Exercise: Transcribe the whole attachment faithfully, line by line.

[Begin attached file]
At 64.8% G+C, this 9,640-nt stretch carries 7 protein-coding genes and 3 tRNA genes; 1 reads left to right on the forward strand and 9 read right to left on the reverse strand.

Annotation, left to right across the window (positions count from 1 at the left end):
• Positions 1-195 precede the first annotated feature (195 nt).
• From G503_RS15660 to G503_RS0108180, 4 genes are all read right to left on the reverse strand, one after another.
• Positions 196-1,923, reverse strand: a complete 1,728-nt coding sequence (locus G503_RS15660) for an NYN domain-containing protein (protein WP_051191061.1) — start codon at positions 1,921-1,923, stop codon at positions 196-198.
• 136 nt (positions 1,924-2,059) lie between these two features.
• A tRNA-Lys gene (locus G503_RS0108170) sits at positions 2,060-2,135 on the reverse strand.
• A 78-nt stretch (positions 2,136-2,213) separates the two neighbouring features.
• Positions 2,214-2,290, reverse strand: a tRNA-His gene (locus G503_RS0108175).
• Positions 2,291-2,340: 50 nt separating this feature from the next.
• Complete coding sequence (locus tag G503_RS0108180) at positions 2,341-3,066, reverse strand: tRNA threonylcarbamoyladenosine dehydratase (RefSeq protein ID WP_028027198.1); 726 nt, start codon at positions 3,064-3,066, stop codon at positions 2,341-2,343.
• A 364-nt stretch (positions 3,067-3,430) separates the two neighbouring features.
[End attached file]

At 64.8% G+C, this 9,640-nt stretch carries 7 protein-coding genes and 3 tRNA genes; 1 reads left to right on the forward strand and 9 read right to left on the reverse strand.

Annotation, left to right across the window (positions count from 1 at the left end):
• Positions 1-195 precede the first annotated feature (195 nt).
• From G503_RS15660 to G503_RS0108180, 4 genes are all read right to left on the reverse strand, one after another.
• Positions 196-1,923, reverse strand: a complete 1,728-nt coding sequence (locus G503_RS15660) for an NYN domain-containing protein (protein WP_051191061.1) — start codon at positions 1,921-1,923, stop codon at positions 196-198.
• 136 nt (positions 1,924-2,059) lie between these two features.
• A tRNA-Lys gene (locus G503_RS0108170) sits at positions 2,060-2,135 on the reverse strand.
• A 78-nt stretch (positions 2,136-2,213) separates the two neighbouring features.
• Positions 2,214-2,290, reverse strand: a tRNA-His gene (locus G503_RS0108175).
• Positions 2,291-2,340: 50 nt separating this feature from the next.
• Complete coding sequence (locus tag G503_RS0108180) at positions 2,341-3,066, reverse strand: tRNA threonylcarbamoyladenosine dehydratase (RefSeq protein ID WP_028027198.1); 726 nt, start codon at positions 3,064-3,066, stop codon at positions 2,341-2,343.
• A 364-nt stretch (positions 3,067-3,430) separates the two neighbouring features.